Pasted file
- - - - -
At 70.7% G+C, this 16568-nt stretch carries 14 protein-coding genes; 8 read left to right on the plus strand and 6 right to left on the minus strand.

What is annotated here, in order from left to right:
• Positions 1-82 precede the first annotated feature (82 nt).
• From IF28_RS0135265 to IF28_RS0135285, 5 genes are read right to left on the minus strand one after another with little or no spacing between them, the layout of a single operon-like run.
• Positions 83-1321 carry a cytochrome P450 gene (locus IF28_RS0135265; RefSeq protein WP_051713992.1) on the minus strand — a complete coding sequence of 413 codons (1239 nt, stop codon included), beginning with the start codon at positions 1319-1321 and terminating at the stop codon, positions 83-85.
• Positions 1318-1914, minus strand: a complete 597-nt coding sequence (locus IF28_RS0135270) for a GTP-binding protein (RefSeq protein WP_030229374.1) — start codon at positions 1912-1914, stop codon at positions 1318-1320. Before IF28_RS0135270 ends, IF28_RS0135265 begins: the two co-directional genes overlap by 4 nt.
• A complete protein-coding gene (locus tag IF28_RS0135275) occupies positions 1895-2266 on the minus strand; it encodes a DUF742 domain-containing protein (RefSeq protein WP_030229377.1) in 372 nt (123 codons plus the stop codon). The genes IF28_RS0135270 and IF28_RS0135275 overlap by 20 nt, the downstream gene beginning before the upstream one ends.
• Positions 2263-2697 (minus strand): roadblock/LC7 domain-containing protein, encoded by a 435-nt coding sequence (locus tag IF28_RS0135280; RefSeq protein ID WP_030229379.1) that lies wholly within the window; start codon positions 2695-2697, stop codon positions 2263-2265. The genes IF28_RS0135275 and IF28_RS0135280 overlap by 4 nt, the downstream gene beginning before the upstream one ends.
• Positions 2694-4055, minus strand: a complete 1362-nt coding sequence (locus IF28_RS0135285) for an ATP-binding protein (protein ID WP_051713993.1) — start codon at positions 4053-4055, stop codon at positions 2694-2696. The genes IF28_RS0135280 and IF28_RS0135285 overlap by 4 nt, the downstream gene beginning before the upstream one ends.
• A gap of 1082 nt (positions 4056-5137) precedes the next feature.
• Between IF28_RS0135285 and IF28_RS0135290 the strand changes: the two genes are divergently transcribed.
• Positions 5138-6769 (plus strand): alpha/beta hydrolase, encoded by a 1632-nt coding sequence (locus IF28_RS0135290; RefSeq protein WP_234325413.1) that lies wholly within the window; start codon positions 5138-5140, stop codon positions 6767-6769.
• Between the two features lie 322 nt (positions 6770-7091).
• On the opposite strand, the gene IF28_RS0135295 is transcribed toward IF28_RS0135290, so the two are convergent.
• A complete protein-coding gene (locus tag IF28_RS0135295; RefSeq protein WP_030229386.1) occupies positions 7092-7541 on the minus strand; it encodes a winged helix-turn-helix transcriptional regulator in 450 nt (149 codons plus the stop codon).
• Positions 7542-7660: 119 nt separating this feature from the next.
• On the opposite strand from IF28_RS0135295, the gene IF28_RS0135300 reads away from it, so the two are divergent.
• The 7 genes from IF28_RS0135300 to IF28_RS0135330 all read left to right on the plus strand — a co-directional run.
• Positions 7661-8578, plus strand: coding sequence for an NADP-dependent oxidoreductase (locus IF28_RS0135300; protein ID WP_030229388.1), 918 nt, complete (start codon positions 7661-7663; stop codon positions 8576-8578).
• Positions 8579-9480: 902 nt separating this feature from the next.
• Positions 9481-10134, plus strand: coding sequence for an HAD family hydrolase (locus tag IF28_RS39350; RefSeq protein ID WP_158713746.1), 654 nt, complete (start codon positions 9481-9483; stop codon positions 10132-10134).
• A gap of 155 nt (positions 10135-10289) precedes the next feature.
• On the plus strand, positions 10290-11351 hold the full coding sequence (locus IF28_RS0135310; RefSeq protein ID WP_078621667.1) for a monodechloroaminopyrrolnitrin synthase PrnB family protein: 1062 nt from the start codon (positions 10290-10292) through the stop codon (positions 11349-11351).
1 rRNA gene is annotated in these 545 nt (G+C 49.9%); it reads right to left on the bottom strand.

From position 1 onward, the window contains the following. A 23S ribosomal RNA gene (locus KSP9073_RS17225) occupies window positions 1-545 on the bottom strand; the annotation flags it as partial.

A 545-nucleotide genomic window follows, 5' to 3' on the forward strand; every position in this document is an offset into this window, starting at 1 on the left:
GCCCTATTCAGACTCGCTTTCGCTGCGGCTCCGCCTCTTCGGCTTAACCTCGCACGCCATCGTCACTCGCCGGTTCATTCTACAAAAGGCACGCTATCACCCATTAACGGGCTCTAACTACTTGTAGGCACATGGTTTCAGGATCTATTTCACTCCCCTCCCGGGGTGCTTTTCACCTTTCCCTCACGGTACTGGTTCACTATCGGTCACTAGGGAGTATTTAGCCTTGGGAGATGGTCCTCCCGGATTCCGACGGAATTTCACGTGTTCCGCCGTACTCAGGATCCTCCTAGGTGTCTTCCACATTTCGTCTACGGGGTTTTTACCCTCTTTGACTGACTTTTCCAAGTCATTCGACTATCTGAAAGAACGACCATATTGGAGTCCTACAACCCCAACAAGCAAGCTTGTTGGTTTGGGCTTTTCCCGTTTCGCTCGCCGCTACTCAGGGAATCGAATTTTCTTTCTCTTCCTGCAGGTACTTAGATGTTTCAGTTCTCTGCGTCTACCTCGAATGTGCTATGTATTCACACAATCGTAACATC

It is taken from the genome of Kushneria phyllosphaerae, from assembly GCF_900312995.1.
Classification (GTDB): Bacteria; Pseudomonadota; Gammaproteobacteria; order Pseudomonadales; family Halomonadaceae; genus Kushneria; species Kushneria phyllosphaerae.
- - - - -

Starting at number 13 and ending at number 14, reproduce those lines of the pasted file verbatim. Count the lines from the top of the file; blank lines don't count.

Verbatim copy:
• Between the two features lie 322 nt (positions 6770-7091).
• On the opposite strand, the gene IF28_RS0135295 is transcribed toward IF28_RS0135290, so the two are convergent.